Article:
If Charles Dickens hadn’t already used it, the second part of the opening line of “A Tale of Two Cities” could aptly describe 2020: It was the worst of times.
Eliana Anselmo decided to channel the pandemic into her art.
“I wanted to relate my piece to the introduction of wearing masks for the first time and all the uproar it caused,” she said. “At the time, this was very relevant and [it was] interesting to look back on the mindset we all saw back them compared to now.”
– Eliana Anselmo
Her piece shows a young person wearing a dilapidated smiley face mask in which the smile doesn’t quite reach the eyes. The brilliant blue and cotton-candy pink sky is at odds with that almost pained expression. She titled it Worried About the Wrong Masks.
It seems at odds with Eliana’s personality.
When asked why emoji described her best, Eliana compared herself to the one with stars are eyes.
“I’m always excited,” she said. “The emoji really reminds me of how I’m always energetic and looking on the bright side, especially when trying to find things to keep me busy and occupied to better myself.”
Her artwork is not only a creative outlet, but one that is already helping her create a striking portfolio.
Eliana is one of the winners of the 2020 Congressional Art Competition. Each year, Members of Congress host individual art competitions in their districts each year for high school students. The artwork of the first-place winner hangs in the Cannon Tunnel, one of the most well-traveled paths from the U.S. House into the Capitol building. Each year, hundreds of thousands of tourists and distinguished visitors plus Members, staff, media, and others marvel at the artistic achievement of the country’s youth.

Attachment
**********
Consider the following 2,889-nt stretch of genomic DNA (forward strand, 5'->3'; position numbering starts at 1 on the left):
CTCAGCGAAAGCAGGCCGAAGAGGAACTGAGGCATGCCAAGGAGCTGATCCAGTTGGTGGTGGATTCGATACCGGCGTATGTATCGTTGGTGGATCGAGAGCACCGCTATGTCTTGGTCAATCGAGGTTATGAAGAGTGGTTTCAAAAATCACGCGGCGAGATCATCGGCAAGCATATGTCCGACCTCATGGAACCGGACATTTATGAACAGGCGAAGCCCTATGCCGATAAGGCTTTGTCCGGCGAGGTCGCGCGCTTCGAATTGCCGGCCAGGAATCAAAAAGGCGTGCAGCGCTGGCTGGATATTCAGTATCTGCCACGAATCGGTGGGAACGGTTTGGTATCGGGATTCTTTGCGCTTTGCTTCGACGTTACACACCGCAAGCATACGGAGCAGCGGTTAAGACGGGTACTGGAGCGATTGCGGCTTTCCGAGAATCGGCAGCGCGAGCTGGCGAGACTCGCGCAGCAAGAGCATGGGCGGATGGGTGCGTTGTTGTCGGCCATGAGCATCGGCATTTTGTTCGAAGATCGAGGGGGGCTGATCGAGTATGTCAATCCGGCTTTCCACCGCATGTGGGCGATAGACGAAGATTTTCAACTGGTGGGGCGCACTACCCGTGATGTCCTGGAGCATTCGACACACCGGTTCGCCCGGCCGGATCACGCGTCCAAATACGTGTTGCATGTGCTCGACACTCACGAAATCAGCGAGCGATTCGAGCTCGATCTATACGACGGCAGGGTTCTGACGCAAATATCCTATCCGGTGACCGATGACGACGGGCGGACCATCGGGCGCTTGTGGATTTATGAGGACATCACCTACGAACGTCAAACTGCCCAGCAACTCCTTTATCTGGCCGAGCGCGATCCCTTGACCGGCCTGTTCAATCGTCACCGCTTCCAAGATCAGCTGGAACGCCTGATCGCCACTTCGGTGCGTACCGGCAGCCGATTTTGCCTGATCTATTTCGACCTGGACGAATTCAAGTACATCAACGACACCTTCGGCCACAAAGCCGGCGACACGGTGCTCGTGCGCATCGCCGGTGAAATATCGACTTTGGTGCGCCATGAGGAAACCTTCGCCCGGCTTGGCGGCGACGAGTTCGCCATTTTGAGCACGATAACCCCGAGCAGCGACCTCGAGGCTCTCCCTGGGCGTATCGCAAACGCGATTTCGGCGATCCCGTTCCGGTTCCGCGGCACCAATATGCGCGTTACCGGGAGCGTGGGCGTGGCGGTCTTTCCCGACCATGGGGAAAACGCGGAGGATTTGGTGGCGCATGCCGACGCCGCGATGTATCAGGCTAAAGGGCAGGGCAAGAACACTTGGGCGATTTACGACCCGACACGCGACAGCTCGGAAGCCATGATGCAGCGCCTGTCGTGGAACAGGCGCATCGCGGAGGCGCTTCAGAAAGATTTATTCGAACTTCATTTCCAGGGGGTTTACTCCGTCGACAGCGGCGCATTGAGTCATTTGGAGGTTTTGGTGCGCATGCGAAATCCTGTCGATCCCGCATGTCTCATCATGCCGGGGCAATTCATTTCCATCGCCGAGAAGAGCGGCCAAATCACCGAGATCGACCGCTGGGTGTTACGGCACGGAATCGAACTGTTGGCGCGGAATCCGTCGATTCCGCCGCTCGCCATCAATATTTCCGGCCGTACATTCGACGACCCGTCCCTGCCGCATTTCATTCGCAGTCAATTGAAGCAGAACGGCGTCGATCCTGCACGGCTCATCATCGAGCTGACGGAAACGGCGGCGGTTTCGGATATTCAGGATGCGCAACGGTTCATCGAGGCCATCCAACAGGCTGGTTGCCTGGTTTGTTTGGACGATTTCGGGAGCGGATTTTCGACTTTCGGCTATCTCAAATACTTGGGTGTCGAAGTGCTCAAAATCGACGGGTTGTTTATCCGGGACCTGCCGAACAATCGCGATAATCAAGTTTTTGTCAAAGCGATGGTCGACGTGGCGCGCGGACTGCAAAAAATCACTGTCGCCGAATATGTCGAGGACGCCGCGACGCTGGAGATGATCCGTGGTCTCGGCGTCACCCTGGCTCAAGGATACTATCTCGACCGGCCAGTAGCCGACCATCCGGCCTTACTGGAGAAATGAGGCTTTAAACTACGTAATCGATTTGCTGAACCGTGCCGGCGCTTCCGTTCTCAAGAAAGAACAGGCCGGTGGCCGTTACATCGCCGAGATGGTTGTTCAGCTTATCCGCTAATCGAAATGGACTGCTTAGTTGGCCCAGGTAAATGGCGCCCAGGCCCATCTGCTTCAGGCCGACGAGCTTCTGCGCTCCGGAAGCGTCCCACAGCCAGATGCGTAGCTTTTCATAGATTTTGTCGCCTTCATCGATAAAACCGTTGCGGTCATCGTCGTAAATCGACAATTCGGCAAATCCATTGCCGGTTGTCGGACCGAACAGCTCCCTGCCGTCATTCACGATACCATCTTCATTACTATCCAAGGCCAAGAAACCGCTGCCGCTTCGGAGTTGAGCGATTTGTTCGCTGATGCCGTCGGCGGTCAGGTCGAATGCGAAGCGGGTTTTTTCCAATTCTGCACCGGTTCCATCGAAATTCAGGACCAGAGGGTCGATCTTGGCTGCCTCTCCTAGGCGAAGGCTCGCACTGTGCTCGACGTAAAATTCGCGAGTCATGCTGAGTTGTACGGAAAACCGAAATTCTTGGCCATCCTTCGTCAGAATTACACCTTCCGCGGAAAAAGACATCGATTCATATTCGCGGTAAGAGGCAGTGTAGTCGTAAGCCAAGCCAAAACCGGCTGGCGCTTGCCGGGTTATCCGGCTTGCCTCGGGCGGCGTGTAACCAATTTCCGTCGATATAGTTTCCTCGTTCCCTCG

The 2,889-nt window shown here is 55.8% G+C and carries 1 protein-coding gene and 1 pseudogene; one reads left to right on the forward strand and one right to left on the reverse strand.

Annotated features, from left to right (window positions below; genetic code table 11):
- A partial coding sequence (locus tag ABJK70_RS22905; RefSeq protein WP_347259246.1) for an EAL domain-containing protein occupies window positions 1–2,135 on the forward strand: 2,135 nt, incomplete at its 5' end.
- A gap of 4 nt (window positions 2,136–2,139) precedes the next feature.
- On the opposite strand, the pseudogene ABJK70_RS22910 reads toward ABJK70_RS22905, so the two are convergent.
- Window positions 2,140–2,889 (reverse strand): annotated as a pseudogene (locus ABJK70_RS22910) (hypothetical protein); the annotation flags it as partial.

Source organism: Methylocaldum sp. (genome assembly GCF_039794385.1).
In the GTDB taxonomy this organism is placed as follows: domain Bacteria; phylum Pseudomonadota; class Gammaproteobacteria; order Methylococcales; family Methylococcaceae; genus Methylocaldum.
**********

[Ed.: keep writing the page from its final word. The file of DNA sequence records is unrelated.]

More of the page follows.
The competition is sponsored by the Congressional Institute, a nonprofit organization that helps Members of Congress better serve their constituents and helps their constituents better understand the operations of the national legislature.
Although Eliana has artistic pursuits with stars in her eyes, she is also grounded. Her interest in animation was sparked by reading about Walt Disney’s drive to succeed. Her interest in pursuing an artistic career was sparked by being told, “Find something you love and devote every minute your time to that.” In 10 years, Eliana hopes to be working in animation for a major movie studio, a dream she’s had since 5th grade.
Her interest in beach volleyball should complement her art in California.
“I love to stay active and stay moving,” Eliana said.
She also likes to keep her art moving.
“I really experiment in anything I can get my hands on: ceramics, oil, acrylic, digital art,” she said, adding that she has excelled in her oil painting.
That excellence has led to achievement and representing Illinois’ 3rd Congressional District in the halls of Congress.